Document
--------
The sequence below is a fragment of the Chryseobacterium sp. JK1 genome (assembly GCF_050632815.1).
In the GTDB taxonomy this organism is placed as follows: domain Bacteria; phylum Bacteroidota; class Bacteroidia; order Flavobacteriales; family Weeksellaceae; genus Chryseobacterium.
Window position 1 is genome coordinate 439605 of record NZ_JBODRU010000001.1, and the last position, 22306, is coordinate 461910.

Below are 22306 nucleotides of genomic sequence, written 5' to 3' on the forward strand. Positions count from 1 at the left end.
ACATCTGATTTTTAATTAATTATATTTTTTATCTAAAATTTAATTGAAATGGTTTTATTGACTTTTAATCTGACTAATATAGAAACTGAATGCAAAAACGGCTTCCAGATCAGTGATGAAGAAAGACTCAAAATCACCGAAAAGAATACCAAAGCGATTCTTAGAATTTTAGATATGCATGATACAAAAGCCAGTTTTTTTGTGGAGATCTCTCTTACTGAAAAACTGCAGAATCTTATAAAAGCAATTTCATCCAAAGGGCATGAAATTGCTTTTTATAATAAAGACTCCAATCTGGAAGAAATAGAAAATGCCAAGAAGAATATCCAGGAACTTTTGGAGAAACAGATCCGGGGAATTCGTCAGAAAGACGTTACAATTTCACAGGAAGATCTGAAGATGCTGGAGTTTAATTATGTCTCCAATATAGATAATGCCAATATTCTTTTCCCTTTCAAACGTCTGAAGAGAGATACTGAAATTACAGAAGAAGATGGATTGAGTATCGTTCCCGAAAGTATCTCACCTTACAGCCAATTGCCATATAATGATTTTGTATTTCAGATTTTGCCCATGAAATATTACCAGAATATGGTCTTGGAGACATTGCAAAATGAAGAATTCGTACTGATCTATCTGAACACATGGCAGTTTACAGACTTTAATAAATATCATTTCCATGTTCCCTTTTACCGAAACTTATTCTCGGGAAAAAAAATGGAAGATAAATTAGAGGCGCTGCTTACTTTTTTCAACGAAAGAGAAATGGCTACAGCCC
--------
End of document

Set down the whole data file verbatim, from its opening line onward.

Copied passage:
The sequence below is a fragment of the Chryseobacterium sp. JK1 genome (assembly GCF_050632815.1).
In the GTDB taxonomy this organism is placed as follows: domain Bacteria; phylum Bacteroidota; class Bacteroidia; order Flavobacteriales; family Weeksellaceae; genus Chryseobacterium.
Window position 1 is genome coordinate 439605 of record NZ_JBODRU010000001.1, and the last position, 22306, is coordinate 461910.

Below are 22306 nucleotides of genomic sequence, written 5' to 3' on the forward strand. Positions count from 1 at the left end.
ACATCTGATTTTTAATTAATTATATTTTTTATCTAAAATTTAATTGAAATGGTTTTATTGACTTTTAATCTGACTAATATAGAAACTGAATGCAAAAACGGCTTCCAGATCAGTGATGAAGAAAGACTCAAAATCACCGAAAAGAATACCAAAGCGATTCTTAGAATTTTAGATATGCATGATACAAAAGCCAGTTTTTTTGTGGAGATCTCTCTTACTGAAAAACTGCAGAATCTTATAAAAGCAATTTCATCCAAAGGGCATGAAATTGCTTTTTATAATAAAGACTCCAATCTGGAAGAAATAGAAAATGCCAAGAAGAATATCCAGGAACTTTTGGAGAAACAGATCCGGGGAATTCGTCAGAAAGACGTTACAATTTCACAGGAAGATCTGAAGATGCTGGAGTTTAATTATGTCTCCAATATAGATAATGCCAATATTCTTTTCCCTTTCAAACGTCTGAAGAGAGATACTGAAATTACAGAAGAAGATGGATTGAGTATCGTTCCCGAAAGTATCTCACCTTACAGCCAATTGCCATATAATGATTTTGTATTTCAGATTTTGCCCATGAAATATTACCAGAATATGGTCTTGGAGACATTGCAAAATGAAGAATTCGTACTGATCTATCTGAACACATGGCAGTTTACAGACTTTAATAAATATCATTTCCATGTTCCCTTTTACCGAAACTTATTCTCGGGAAAAAAAATGGAAGATAAATTAGAGGCGCTGCTTACTTTTTTCAACGAAAGAGAAATGGCTACAGCCC